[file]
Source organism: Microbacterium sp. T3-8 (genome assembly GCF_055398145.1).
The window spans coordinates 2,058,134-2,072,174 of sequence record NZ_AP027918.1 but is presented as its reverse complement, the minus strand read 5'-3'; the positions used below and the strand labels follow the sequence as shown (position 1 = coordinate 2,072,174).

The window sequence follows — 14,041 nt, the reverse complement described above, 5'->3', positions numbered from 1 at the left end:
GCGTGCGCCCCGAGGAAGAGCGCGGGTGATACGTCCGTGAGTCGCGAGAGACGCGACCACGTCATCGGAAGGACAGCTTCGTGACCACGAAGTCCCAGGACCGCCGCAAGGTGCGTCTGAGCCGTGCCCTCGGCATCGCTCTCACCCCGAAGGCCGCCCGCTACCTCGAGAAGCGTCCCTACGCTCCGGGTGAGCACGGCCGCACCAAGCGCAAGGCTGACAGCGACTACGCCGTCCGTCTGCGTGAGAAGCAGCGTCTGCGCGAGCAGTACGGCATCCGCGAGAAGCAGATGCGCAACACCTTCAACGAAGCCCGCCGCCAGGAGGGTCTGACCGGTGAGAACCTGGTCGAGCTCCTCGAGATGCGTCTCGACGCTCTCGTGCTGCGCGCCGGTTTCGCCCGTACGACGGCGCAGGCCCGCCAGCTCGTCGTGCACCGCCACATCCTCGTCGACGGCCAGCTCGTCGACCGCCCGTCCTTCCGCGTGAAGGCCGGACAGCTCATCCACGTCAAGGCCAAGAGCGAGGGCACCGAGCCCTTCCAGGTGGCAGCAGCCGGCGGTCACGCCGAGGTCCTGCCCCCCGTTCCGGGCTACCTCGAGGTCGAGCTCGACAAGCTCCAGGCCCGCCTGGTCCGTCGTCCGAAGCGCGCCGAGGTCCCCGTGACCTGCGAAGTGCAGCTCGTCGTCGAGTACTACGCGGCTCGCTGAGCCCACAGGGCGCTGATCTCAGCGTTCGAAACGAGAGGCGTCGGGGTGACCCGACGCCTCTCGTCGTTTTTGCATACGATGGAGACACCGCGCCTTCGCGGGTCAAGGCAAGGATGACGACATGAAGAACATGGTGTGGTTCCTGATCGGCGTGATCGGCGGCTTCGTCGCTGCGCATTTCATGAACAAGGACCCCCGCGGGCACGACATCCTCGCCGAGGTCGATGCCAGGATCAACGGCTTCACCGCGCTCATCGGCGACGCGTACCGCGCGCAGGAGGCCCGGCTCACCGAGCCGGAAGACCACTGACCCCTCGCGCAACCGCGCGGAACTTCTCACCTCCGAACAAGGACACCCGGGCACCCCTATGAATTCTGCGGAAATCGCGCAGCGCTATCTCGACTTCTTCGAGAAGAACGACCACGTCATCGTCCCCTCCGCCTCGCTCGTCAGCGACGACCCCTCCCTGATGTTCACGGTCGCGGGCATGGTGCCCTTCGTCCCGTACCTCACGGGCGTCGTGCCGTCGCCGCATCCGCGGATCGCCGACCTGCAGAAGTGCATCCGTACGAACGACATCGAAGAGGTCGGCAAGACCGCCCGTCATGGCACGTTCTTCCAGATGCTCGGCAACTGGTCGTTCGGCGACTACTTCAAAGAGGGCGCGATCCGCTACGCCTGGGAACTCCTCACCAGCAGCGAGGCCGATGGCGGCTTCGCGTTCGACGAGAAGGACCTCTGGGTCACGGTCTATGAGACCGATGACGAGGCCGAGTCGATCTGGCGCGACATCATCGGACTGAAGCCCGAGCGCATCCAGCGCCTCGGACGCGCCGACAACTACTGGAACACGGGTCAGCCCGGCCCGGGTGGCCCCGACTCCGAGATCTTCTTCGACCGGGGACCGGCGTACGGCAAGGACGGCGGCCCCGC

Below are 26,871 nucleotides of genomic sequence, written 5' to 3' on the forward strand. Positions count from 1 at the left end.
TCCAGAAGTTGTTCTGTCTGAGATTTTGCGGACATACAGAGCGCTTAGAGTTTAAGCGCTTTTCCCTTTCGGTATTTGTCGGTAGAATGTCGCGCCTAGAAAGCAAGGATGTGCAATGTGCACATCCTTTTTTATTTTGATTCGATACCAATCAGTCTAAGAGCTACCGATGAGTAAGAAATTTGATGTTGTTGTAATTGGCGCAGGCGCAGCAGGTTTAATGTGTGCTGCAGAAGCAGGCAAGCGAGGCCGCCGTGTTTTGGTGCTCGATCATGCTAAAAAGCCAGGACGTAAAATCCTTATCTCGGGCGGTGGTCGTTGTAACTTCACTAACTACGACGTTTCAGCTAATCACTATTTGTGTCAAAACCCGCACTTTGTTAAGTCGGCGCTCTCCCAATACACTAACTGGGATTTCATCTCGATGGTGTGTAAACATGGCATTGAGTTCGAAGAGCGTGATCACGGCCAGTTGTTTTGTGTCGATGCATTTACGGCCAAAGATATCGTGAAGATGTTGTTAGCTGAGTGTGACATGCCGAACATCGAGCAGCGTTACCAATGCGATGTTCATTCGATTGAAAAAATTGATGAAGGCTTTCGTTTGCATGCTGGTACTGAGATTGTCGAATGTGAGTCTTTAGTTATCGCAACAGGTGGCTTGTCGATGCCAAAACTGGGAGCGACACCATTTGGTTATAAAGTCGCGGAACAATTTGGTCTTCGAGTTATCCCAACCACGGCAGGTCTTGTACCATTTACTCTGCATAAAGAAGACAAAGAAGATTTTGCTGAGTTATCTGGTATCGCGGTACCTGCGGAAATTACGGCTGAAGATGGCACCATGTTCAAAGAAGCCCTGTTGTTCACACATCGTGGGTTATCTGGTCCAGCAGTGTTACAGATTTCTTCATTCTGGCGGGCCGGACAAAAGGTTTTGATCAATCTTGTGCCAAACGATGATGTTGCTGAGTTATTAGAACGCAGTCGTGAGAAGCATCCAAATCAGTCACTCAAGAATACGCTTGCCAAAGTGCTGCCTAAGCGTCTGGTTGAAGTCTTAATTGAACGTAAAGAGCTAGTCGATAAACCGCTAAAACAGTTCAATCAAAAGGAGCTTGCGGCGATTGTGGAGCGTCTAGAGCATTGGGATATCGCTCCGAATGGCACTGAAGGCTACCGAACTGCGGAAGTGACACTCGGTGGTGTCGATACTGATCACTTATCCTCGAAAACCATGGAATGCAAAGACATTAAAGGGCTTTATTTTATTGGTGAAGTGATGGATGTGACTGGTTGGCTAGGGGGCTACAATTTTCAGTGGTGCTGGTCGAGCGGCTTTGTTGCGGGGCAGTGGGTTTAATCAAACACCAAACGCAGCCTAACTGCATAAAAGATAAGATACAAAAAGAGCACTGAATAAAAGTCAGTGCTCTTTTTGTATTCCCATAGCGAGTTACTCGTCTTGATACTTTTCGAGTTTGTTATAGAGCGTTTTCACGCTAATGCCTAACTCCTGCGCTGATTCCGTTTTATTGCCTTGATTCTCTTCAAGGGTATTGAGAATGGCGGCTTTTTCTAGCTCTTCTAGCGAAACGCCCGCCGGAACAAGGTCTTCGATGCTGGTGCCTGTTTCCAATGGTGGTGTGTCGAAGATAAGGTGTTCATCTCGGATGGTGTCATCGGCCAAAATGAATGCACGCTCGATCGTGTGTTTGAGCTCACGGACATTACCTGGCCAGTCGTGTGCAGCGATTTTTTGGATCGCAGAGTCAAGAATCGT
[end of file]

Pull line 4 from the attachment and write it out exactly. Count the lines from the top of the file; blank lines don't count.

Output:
GCGTGCGCCCCGAGGAAGAGCGCGGGTGATACGTCCGTGAGTCGCGAGAGACGCGACCACGTCATCGGAAGGACAGCTTCGTGACCACGAAGTCCCAGGACCGCCGCAAGGTGCGTCTGAGCCGTGCCCTCGGCATCGCTCTCACCCCGAAGGCCGCCCGCTACCTCGAGAAGCGTCCCTACGCTCCGGGTGAGCACGGCCGCACCAAGCGCAAGGCTGACAGCGACTACGCCGTCCGTCTGCGTGAGAAGCAGCGTCTGCGCGAGCAGTACGGCATCCGCGAGAAGCAGATGCGCAACACCTTCAACGAAGCCCGCCGCCAGGAGGGTCTGACCGGTGAGAACCTGGTCGAGCTCCTCGAGATGCGTCTCGACGCTCTCGTGCTGCGCGCCGGTTTCGCCCGTACGACGGCGCAGGCCCGCCAGCTCGTCGTGCACCGCCACATCCTCGTCGACGGCCAGCTCGTCGACCGCCCGTCCTTCCGCGTGAAGGCCGGACAGCTCATCCACGTCAAGGCCAAGAGCGAGGGCACCGAGCCCTTCCAGGTGGCAGCAGCCGGCGGTCACGCCGAGGTCCTGCCCCCCGTTCCGGGCTACCTCGAGGTCGAGCTCGACAAGCTCCAGGCCCGCCTGGTCCGTCGTCCGAAGCGCGCCGAGGTCCCCGTGACCTGCGAAGTGCAGCTCGTCGTCGAGTACTACGCGGCTCGCTGAGCCCACAGGGCGCTGATCTCAGCGTTCGAAACGAGAGGCGTCGGGGTGACCCGACGCCTCTCGTCGTTTTTGCATACGATGGAGACACCGCGCCTTCGCGGGTCAAGGCAAGGATGACGACATGAAGAACATGGTGTGGTTCCTGATCGGCGTGATCGGCGGCTTCGTCGCTGCGCATTTCATGAACAAGGACCCCCGCGGGCACGACATCCTCGCCGAGGTCGATGCCAGGATCAACGGCTTCACCGCGCTCATCGGCGACGCGTACCGCGCGCAGGAGGCCCGGCTCACCGAGCCGGAAGACCACTGACCCCTCGCGCAACCGCGCGGAACTTCTCACCTCCGAACAAGGACACCCGGGCACCCCTATGAATTCTGCGGAAATCGCGCAGCGCTATCTCGACTTCTTCGAGAAGAACGACCACGTCATCGTCCCCTCCGCCTCGCTCGTCAGCGACGACCCCTCCCTGATGTTCACGGTCGCGGGCATGGTGCCCTTCGTCCCGTACCTCACGGGCGTCGTGCCGTCGCCGCATCCGCGGATCGCCGACCTGCAGAAGTGCATCCGTACGAACGACATCGAAGAGGTCGGCAAGACCGCCCGTCATGGCACGTTCTTCCAGATGCTCGGCAACTGGTCGTTCGGCGACTACTTCAAAGAGGGCGCGATCCGCTACGCCTGGGAACTCCTCACCAGCAGCGAGGCCGATGGCGGCTTCGCGTTCGACGAGAAGGACCTCTGGGTCACGGTCTATGAGACCGATGACGAGGCCGAGTCGATCTGGCGCGACATCATCGGACTGAAGCCCGAGCGCATCCAGCGCCTCGGACGCGCCGACAACTACTGGAACACGGGTCAGCCCGGCCCGGGTGGCCCCGACTCCGAGATCTTCTTCGACCGGGGACCGGCGTACGGCAAGGACGGCGGCCCCGC